After travelling the country soliciting the views of South African women on the state of women’s development in the country, a report-back session on the review of the Women’s Charter for Accelerated Development took place in the Western Cape during Women’s Month in Cape Town at the Life Conference Centre in Sea Point.

The session’s goal was to solicit a commitment to institutionalised gender-mainstreaming and gender-responsive budgeting from representatives of the Western Cape Government. In attendance at the meeting were representatives from the Western Cape government, the Commission for Gender Equality, the Fiscal and Financial Commission (FFC) and the Ministry of Social Development, to name but a few.

It is believed that gender mainstreaming and gender-responsive budgeting will support women’s development and their economic emancipation. This meeting built on a proposal to review the Women’s Charter that was made in Guguletu in Cape Town in 2020.


The champion of this current process, the Deputy Chairperson of the National Council of Provinces, Ms Sylvia Lucas, told the gathering that the Women’s Charter was signed in 1954 after women from various formations and political affiliations agreed, under banner of the Federation of South African Women, to advance women’s political and economic emancipation.

Ms Lucas explained that the review of the Charter sought to establish a new regime for women’s rights that will determine the efficacy of legislation and policies meant to advance women development. It has exposed discrepancies between policy and institutional practices. A key finding of the review is that women’s development needs to become an integral part of local and provincial governments’ budgeting framework, because it is these levels of government that are the main drivers of service delivery and social change, Ms Lucas explained.  

The report on the review sets clear targets and includes a road map for policy change and assessment that will bring a new dimension to gender mainstreaming and gender responsive budgeting in the public and private sectors. 

The Deputy Chairperson took the opportunity to warn, however, that women’s advancement should not be a partisan undertaking. “Poverty, inequality and unemployment have no regard for one’s political affiliation. We need to join hands and work together as women, not as members of different political parties. We should assess the progress made in advancing our issues collectively as women, to ensure that we keep government, as policy maker, accountable,” she emphasised.


The Deputy Speaker of the Western Cape Legislature, Ms Beverley Schafer, said the Western Cape legislature supports the national government’s gender mainstreaming programme in district municipalities using the Revenue Bill, which tracks how funds are used and can determine if they serve women’s interests. However, Ms Schafer pointed out that currently the gender reporting process lacks an accountability framework. Therefore, there is no way of measuring the planning and implementation of gender-responsive budgeting, nor is there any investment to address these gaps.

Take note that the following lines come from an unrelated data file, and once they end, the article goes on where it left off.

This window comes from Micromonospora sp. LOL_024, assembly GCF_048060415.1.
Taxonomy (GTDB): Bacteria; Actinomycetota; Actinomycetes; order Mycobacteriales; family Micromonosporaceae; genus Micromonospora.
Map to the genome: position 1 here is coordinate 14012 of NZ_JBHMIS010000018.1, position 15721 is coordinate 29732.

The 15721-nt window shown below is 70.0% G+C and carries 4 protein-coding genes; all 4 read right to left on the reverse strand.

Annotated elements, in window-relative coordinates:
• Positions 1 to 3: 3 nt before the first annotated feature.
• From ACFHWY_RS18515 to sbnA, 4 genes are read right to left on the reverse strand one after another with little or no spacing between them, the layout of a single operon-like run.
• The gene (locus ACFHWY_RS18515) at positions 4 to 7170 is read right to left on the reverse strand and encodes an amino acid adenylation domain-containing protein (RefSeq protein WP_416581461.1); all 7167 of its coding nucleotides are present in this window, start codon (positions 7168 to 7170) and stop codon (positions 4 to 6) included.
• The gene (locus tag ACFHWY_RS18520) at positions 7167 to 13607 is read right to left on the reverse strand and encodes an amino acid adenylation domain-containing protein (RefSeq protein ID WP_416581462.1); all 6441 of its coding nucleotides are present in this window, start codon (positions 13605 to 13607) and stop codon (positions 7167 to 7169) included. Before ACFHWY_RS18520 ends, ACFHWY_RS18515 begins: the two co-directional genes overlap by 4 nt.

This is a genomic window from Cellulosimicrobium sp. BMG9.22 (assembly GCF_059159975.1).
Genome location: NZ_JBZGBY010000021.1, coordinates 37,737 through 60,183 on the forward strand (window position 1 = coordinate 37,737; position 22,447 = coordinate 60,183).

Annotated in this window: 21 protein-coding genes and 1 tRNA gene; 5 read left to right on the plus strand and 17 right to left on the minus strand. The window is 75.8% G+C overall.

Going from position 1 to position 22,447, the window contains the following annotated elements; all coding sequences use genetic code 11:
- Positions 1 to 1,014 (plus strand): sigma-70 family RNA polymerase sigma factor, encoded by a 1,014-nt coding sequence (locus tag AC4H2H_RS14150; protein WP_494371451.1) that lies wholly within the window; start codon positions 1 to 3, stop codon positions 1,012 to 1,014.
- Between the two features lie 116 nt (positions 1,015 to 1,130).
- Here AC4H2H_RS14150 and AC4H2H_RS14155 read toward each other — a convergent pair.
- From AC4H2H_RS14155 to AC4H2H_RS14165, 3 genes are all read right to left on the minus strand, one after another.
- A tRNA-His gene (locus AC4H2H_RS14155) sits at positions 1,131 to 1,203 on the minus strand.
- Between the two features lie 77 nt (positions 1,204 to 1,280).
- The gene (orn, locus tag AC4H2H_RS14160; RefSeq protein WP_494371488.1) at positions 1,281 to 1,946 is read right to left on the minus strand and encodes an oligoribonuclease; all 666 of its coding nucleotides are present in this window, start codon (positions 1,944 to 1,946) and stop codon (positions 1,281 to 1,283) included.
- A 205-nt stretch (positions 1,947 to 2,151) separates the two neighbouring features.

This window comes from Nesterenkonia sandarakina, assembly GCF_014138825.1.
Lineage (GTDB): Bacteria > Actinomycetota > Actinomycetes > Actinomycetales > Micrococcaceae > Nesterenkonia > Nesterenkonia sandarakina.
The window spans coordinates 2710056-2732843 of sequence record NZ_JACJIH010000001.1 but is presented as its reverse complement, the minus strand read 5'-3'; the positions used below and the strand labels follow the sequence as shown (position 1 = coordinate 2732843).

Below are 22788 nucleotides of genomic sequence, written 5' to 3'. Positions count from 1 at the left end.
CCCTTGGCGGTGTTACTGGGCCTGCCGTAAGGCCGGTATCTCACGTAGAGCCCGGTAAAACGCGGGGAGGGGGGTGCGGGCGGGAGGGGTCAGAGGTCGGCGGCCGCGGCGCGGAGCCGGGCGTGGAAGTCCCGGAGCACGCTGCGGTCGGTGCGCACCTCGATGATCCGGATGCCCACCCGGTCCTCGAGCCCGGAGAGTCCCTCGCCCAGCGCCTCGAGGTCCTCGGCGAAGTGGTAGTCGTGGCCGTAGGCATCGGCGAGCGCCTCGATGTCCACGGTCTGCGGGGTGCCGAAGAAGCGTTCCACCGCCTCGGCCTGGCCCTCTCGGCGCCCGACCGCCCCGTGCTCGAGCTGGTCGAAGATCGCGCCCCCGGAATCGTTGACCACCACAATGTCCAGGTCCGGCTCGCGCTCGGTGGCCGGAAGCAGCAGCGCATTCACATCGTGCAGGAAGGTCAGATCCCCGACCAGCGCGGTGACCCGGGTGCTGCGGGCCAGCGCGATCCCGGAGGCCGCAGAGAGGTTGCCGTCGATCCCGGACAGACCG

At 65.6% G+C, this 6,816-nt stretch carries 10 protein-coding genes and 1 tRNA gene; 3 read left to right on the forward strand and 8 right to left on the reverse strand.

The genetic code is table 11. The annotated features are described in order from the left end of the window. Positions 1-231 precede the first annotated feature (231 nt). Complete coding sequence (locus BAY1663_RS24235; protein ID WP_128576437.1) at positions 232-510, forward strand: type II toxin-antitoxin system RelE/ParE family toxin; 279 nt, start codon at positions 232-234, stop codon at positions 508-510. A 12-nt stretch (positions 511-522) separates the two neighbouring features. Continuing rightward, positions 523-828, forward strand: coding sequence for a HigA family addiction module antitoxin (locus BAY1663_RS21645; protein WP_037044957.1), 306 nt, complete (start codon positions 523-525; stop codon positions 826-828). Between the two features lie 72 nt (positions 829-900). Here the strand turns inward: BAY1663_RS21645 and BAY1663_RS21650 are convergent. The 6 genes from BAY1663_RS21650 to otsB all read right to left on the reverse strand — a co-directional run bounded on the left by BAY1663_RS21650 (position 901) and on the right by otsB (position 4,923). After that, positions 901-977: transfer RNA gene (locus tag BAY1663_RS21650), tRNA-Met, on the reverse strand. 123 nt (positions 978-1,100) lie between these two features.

FFC Chairperson Dr Nombeko Mbava acknowledged that women still suffer physical and emotional abuse and the effects of inequalities. Speaking shortly after the horrific rape of eight young girls in Krugersdorp, Dr Mbava called on the government to ensure the security and safety of all South African women.  

She went on to summarise the FFC’s research into gender-responsive budgeting in the annual performance and strategic plans of the Western Cape provincial government’s departments of health, education and social development. The FFC assessed these plans through a gender lens and asked: “Do they include or exclude women in their design? And does budget spent by them address gender parity in health, education or social development or whether women are included in their allocation and expenditure equitably?” Dr Mbava explained.

The FFC found that the Western Cape government’s plans are in line with national gender responsive planning and monitoring frameworks, but this is not yet reflected in all departments, particularly in skills allocation, budgeting, policies and strategic plans.

The FFC research also criticised a lack of disaggregated information on the allocation of resources and economic opportunities based on gender. Gender mainstreaming needs to be monitored and evaluated effectively to ensure that gender targets are met and that they promote gender-focussed interventions, Dr Mbava pointed out.


In her presentation, the Deputy Director-General of Economic Coordination and Stakeholder Engagement, Ms Jo-Ann Johnston, lamented inflation and the shrinking budgets that contribute to growth downgrades. She further stated that although gross domestic product in the Western Cape is expected to grow, employment is not predicted to follow the same trajectory.

What this means for women is that they will continue to face significant challenges. Her department has thus decided to ease Western Cape women’s path to doing business, particularly in relation to investment, exports, and skills and enterprise development. One project that embodies the department’s commitment to women entrepreneurs is the Women in Business Programme in Khayelitsha, which develops women’s business skills, allowing them to participate fully in the Western Cape government’s various economic programmes.

Abel Mputing

 8 August 2022